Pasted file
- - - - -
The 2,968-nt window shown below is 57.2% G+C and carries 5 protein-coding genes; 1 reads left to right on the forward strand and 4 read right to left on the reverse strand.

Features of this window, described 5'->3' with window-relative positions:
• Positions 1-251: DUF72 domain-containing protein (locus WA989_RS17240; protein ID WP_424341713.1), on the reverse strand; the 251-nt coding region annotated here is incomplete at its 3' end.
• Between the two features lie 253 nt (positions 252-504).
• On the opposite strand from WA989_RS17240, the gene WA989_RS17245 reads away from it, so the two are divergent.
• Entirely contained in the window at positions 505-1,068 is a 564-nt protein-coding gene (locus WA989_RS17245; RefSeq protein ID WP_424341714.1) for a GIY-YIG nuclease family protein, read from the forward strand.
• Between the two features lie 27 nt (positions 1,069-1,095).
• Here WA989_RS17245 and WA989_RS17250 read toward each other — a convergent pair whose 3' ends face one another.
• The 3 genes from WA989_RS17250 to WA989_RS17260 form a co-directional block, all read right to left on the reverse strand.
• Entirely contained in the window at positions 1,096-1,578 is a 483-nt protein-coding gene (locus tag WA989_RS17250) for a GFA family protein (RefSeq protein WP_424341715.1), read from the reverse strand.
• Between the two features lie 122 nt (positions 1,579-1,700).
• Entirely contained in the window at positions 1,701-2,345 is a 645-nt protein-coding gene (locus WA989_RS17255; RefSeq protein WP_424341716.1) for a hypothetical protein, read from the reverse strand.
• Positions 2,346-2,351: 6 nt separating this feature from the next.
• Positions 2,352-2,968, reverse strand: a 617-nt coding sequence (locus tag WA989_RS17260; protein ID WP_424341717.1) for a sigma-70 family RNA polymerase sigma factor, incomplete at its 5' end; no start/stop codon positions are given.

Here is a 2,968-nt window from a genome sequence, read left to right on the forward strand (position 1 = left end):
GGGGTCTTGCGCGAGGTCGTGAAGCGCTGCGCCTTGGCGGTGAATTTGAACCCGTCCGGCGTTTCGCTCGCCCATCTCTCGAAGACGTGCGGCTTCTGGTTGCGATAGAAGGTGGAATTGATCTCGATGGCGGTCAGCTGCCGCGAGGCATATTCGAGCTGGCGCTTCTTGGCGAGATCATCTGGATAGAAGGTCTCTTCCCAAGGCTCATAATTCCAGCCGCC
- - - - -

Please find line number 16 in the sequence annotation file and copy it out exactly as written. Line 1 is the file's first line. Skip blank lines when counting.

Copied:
GGGGTCTTGCGCGAGGTCGTGAAGCGCTGCGCCTTGGCGGTGAATTTGAACCCGTCCGGCGTTTCGCTCGCCCATCTCTCGAAGACGTGCGGCTTCTGGTTGCGATAGAAGGTGGAATTGATCTCGATGGCGGTCAGCTGCCGCGAGGCATATTCGAGCTGGCGCTTCTTGGCGAGATCATCTGGATAGAAGGTCTCTTCCCAAGGCTCATAATTCCAGCCGCC